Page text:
• Communication activities to raise interest, inform and share with, influence;
  • Monitoring activities including a mix of qualitative/quantitative methods;
  • Process and event facilitation;
  • Process documentation;
  • (action) Research activities as the core focus;
  • Implementation of basic services;
  • Social inclusion to invite the marginalised voices around the table;
Fill that learning alliance framework please!

Fill that learning alliance framework please!

But this doesn’t make for a very useful framework to apply in a new setting/project, particularly if you haven’t been involved in a learning alliance process before.

So how could we conceive of it in a better way? The external people attending the workshop will be presenting their own ideas, but in the meantime let me share mine, based on the observation of the learning alliance (LA) process in the SWITCH, RiPPLE and WASHCost projects:

  1. Principles – the learning alliance starts with a few principles: demand-driven and locally owned research/implementation; social inclusion, better results (innovation, scaling up) through concerted action and reflection; action research as a way to instil reflective research; structured learning and two-way communication to ensure a dynamic flow of insights etc. This is the basis to create a fertile soil for a learning alliance process.
  2. Preparation towards a going-in issue: in spite of advocating for demand-driven research, learning alliances are still often initiated as part of a project and come up with a given agenda. To be fair, people starting LA approaches usually have been observing the situation beforehand and come up with an issue that has some degree of local relevance. This is where the situation analysis, stakeholder analysis and the likes comes in. A good trick is to have flexible enough a project design to be able to integrate demands as early on as possible in the process and to re-focus the going in position to where the demand is. And in a true sense, learning alliances should start from a locally owned situation analysis – perhaps facilitated.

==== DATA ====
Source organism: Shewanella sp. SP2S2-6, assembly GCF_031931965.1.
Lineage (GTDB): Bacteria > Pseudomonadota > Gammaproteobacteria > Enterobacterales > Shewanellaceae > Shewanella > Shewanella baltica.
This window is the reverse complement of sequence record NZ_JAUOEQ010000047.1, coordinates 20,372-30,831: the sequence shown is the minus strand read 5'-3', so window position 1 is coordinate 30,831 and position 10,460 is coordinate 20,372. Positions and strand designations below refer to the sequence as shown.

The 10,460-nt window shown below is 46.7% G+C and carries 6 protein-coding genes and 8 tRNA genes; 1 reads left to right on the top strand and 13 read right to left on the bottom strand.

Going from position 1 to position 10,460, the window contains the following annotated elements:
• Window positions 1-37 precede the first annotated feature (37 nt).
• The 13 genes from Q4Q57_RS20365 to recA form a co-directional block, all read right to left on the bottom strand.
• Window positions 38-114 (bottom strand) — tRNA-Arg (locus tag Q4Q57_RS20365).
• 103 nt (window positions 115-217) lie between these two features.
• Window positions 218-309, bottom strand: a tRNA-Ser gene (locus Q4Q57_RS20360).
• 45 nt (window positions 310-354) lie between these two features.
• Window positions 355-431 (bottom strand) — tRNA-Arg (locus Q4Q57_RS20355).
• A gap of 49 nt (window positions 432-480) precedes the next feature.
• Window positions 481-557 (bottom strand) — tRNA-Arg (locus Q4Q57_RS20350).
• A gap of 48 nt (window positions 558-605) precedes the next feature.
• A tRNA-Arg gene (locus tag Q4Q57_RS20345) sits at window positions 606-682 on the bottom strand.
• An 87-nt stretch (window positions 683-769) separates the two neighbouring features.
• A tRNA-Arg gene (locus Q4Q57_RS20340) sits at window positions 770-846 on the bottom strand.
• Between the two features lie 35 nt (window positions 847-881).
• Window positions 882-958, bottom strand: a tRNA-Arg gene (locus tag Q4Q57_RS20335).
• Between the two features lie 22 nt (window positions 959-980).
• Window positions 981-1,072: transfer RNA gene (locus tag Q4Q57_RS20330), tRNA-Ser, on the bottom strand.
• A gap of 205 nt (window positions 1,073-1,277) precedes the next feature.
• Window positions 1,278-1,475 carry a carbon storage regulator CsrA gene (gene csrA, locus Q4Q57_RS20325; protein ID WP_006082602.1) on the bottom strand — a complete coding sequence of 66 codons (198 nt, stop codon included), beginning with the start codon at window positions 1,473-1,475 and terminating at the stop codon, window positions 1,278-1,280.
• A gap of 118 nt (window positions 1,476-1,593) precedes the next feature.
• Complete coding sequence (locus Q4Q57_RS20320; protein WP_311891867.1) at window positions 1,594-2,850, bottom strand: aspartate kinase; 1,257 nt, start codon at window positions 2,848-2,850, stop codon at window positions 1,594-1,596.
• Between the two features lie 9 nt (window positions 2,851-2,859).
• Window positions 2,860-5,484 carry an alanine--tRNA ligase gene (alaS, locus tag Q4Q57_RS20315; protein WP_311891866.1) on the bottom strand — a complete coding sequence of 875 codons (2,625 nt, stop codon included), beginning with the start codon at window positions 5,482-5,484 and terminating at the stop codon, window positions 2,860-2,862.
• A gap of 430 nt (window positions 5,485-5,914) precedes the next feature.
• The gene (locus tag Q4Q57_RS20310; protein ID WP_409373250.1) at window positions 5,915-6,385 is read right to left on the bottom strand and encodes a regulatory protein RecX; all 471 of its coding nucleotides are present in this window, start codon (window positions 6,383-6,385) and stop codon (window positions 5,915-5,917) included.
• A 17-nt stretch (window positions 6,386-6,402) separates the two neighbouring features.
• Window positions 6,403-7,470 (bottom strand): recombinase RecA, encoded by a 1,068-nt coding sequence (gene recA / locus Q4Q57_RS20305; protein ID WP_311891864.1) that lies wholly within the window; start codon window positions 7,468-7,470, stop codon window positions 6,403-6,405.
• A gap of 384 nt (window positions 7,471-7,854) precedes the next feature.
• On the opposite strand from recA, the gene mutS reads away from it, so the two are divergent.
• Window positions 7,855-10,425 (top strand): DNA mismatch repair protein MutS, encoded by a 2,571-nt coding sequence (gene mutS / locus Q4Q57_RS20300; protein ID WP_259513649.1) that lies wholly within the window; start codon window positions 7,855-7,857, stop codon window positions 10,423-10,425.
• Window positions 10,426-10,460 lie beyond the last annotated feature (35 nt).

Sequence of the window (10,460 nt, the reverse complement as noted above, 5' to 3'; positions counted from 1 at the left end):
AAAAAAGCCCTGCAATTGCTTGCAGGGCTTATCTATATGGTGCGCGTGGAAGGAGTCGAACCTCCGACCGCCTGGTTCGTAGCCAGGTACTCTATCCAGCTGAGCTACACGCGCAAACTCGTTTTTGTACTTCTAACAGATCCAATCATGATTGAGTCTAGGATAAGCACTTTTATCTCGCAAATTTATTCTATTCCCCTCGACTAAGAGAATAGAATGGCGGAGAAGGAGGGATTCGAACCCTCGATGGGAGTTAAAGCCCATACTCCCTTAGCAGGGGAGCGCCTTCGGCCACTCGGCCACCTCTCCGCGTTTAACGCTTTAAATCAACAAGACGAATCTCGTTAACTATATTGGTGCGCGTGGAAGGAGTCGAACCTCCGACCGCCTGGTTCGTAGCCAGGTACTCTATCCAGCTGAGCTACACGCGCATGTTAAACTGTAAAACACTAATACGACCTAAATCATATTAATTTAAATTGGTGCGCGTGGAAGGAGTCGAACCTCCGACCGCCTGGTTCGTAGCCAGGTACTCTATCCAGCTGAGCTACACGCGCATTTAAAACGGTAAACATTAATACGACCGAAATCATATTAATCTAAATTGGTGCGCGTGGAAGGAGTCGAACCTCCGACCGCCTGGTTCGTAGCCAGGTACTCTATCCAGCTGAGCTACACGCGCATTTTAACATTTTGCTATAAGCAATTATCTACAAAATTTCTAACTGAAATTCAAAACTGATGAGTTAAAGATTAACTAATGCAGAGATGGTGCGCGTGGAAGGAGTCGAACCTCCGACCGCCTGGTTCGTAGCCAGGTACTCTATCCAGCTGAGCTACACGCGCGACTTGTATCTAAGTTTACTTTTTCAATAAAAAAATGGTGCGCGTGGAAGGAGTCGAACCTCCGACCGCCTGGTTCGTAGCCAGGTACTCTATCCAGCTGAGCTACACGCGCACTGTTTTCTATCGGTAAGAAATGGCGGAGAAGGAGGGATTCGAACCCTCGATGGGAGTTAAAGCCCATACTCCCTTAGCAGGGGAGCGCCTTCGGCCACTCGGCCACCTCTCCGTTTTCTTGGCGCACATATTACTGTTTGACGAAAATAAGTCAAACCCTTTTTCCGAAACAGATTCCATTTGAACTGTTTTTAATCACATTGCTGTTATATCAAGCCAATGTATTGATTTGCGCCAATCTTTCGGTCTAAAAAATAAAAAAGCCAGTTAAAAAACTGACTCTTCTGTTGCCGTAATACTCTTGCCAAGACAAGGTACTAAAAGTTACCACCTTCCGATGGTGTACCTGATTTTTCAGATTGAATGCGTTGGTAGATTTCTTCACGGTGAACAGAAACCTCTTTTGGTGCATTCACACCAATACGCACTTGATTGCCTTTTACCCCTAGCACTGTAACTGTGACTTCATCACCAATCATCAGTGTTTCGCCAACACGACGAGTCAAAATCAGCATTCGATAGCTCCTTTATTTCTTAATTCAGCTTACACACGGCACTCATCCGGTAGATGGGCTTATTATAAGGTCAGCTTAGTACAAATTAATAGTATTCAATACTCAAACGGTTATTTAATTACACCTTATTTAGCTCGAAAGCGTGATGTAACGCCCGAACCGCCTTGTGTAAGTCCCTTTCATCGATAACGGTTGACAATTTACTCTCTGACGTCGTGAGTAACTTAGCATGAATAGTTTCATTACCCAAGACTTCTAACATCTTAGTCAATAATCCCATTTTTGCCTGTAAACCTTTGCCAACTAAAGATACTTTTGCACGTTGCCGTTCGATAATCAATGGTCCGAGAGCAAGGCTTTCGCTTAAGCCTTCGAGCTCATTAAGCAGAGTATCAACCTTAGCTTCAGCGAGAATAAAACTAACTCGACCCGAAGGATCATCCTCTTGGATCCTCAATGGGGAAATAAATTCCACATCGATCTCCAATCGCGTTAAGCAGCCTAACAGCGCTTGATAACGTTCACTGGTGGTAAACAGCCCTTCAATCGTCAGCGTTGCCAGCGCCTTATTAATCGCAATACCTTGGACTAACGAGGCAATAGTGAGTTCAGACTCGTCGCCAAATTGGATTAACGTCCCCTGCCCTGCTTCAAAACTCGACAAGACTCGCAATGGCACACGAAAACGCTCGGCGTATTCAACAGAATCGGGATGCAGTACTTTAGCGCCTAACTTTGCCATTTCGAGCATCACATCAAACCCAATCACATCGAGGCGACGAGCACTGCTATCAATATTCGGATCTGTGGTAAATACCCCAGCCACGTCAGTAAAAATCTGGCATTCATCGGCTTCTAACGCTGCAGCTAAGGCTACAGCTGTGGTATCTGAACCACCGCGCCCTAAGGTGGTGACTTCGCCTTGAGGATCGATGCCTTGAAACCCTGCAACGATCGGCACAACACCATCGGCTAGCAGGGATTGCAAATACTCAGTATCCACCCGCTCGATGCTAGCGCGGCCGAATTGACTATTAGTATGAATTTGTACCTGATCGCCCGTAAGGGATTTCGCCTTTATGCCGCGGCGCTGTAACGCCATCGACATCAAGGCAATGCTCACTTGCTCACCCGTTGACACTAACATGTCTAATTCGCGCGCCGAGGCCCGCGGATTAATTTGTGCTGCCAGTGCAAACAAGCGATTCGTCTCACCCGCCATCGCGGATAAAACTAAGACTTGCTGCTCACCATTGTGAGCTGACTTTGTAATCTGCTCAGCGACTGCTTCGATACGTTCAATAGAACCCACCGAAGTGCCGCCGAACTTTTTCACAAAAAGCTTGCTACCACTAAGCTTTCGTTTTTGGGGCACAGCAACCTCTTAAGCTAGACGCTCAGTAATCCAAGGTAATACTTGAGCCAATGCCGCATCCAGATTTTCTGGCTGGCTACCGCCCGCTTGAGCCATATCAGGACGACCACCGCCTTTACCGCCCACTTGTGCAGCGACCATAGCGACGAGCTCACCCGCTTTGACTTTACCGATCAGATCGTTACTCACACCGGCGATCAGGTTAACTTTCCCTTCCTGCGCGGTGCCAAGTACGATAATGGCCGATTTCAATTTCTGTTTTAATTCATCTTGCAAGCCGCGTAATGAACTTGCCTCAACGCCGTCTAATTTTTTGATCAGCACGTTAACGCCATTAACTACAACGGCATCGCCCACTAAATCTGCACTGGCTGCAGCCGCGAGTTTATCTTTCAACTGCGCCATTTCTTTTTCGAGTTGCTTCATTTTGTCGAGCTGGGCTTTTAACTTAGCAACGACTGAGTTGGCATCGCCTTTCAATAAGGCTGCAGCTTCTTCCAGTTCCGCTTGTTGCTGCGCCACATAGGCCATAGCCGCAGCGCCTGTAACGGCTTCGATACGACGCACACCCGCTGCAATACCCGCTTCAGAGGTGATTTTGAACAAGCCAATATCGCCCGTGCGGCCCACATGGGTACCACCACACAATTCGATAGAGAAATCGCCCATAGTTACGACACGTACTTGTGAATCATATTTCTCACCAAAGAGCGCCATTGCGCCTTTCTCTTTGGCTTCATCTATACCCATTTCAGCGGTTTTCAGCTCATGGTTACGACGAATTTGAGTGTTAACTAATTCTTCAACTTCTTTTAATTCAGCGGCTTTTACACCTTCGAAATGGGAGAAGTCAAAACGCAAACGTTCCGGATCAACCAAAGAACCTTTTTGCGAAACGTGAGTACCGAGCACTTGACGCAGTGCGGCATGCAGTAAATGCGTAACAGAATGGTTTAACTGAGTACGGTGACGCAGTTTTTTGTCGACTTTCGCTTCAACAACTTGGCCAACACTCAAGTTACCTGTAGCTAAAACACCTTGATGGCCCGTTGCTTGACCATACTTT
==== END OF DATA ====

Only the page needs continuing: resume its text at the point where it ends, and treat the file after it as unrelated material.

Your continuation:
3. Participation: The next step is to bring stakeholders around the table. This means inviting influential stakeholders (the ones that can make or break your learning alliance if they’re in or out of it) but also guaranteeing that other relevant and usually marginalised groups take part to the discussions. This part requires intensive communication efforts to raise interest, inform stakeholders, invite them to join the dialogue and express themselves; further down the line, this is where advocacy (including policy engagement / support) comes in to influence certain stakeholders about the value of the work coming out of the process.
  4. Production: The core activities (research, implementation) that are supposed to address the issue at hand. And with an action-research approach, there is a guarantee that ideas are tested out, reflected upon and refined in the next round (see next point).
  5. Proving and improving: Where monitoring (and evaluation), process documentation and the reflective activities of action research lead to showing that the approach is delivering on intended outcomes, and to refine the approach for the next cycle.
  6. Pulling it all together: this is the management part of the project, everything that has to do with the internal project team (planning, implementing, monitoring etc.).
  7. People and capacities: Throughout the project, information and communication activities raise the awareness (knowledge if you prefer) of the parties involved. But their know-how, skills, capacities to play their role best is essential. Learning alliances are approaches geared towards social change; social change means behaviour change and behaviour change comes among others from capacity development activities, in the broader sense (from creating a learning space to training, to coaching, organising learning and sharing activities with peers or different parties).

This is only a half-baked model and perhaps more than anything else an input for the forthcoming discussion. Hopefully the rest will follow in the workshop… more very soon, and hopefully more documentation very soon too!

Managing “le savoir”


The date is set: 5 October 2009, in back to back with the annual KM4DEV event, the first cobbles on the road to a francophone community of practice on learning for development will be paved, in Brussels the modern Babel tower!

The objectives are two-fold: